Nike destroys new goods – the procedure is probably illegal


Status: 11/11/2021 6:00 a.m.

The sports shoe manufacturer Nike systematically destroys new goods that have been returned, for example. According to the Federal Environment Ministry, Nike may be violating German law.

By Manuel Daubenberger, Johannes Edelhoff, Willem Konrad, Felix Rohrbeck and Christian Salewski, NDR

The destruction of the new goods takes place under the guise of a recycling program with which the group tries to present itself as particularly sustainable. After the research, employees of a recycling factory in Herenthout, Belgium, throw new shoes into a machine, in which the shoes are then destroyed. Furthermore, the editors have evidence that the goods are returned by customers, so-called returns. The recycling hall is operated by Nike in cooperation with a local waste disposal company.

The white hall made of corrugated iron in the small Belgian town of Herenthout is part of “Nike Grind”, a sustainability program of the global corporation, for which old shoes are to be recycled and, for example, made into sports field surfaces. When asked, Nike did not want to reveal exactly where the hall is. A team of reporters from Ed, “Zeit” and the research startup “Flip” found them anyway. Because from here an old pair of sneakers sent them a GPS signal.

The experiment “sneaker hunt”

The sneakers come from comedian Carolin Kebekus. They are part of a large-scale experiment. For the “sneaker hunt”, the reporter team bugged eleven pairs of shoes belonging to celebrities with GPS transmitters. This is how it wants to find out: What really happens to our old shoes after they have been disposed of? Can you trust the sustainability promises made by manufacturers and retailers? What are the consequences of our shoe consumption for the environment, our health and the rest of the world? Like hardly any other item of clothing, sneakers represent the fast fashion society in which more and more and cheaper production is being made. Overall, the fashion industry causes more CO₂ emissions than aviation and shipping combined.

The reporters handed in Carolin Kebekus’ shoes in the Nike store in Hamburg. As in other Nike stores, there is a return box with the label “Recycle your old shoes”. The shoes went from Hamburg to the corrugated iron hall in Belgium, as the signals from the GPS trackers show. There, however, the reporters found out, not only old shoes but also new goods are systematically shredded on a large scale. The filling paper is still in many of the sneakers. On an assembly line, they later drive into a shredder.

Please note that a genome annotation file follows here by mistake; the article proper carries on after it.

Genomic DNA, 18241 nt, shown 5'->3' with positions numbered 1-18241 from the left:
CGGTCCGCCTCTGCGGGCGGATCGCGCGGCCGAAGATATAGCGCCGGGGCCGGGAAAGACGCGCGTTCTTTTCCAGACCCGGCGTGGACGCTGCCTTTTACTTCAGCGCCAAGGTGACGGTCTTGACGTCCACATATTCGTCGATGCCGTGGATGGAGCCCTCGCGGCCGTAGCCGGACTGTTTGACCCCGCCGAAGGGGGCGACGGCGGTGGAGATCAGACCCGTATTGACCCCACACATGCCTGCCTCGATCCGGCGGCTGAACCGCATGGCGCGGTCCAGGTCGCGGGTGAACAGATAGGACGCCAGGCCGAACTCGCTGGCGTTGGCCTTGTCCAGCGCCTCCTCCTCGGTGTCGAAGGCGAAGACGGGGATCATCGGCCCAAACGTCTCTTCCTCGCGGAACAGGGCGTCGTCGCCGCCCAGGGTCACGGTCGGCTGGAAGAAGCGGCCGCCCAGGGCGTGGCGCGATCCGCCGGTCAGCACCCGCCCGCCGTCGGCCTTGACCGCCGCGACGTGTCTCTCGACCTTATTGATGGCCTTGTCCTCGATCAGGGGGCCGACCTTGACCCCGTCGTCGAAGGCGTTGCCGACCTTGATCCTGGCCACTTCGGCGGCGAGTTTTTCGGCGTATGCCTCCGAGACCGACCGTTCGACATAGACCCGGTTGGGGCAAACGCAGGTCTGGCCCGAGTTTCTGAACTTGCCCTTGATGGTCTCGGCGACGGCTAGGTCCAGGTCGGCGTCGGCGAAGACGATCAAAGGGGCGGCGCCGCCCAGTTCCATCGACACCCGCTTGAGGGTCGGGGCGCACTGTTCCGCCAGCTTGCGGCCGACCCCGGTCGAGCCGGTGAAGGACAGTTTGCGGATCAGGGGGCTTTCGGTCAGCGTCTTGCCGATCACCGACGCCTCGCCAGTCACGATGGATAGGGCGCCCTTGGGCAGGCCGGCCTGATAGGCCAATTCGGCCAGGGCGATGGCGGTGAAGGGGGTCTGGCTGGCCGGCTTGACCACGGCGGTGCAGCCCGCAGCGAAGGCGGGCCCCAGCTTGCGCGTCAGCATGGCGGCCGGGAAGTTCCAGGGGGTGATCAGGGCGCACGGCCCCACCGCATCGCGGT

Carolin Kebekus’ shoes end up here like many other sneakers: in the Nike “recycling hall” in the small Belgian town of Herenthout.

Image: Panorama

Shoes also come from new goods returned

A second pair of shoes proves that the shoes are also returns that have been returned by customers. This was ordered directly from Nike’s website, equipped with GPS trackers and sent back to the company as a return. These shoes were also brought to the hall in Herenthout and then destroyed.

Environmental organizations like Greenpeace have long feared that manufacturers will destroy new goods directly in order to save storage costs, and because they have no interest in selling their goods cheaper. Discounts, so the concern, could damage the image of the brand.

Possible violation of German law

It is forbidden to destroy serviceable returns in Germany. Christopher Stolzenberg, spokesman for the Federal Ministry for the Environment, describes the matter as a possible violation of the German Recycling Management Act. “According to the waste hierarchy, waste prevention has top priority and takes precedence over all other disposal measures such as recycling.” According to this, when products are sold, it must be ensured that their usability is maintained and that they do not become waste. The responsible state authority must take action, there is a threat of a fine of up to 100,000 euros. Since Nike Deutschland GmbH is registered in Berlin, the Berlin Senate Department would be responsible for the environment, traffic and climate protection.

Sustainability boss is “surprised”

When asked about the research results, Noel Kinder, Nike’s sustainability boss, was surprised at the World Climate Conference in Glasgow last week. “Of course that’s not part of what we’re trying to do,” he says. A Nike spokeswoman later admits that at least returns “showing signs of possible damage or signs of wear” are destroyed and recycled. By only speaking of “signs”, the company opens up a wide scope for interpretation. The group denies that new, flawless shoes are destroyed. The spokeswoman writes: “Unworn and flawless items are being put back on the shelves for resale.”


The research is part of the “Sneaker Hunt” project, for which a team of reporters from Ed, “Zeit”, and the research start-up “Flip” hid GPS trackers in the shoes of eleven celebrities and disposed of them in different ways. The aim is to find out what really happens to our old shoes when they are put in the recycling systems of manufacturers and dealers as well as in used clothing collections. The media involved will be reporting on the results cross-media and serial over several weeks. On the common website you can follow the journey of the shoes on an interactive map.

Leave a Reply

Your email address will not be published. Required fields are marked *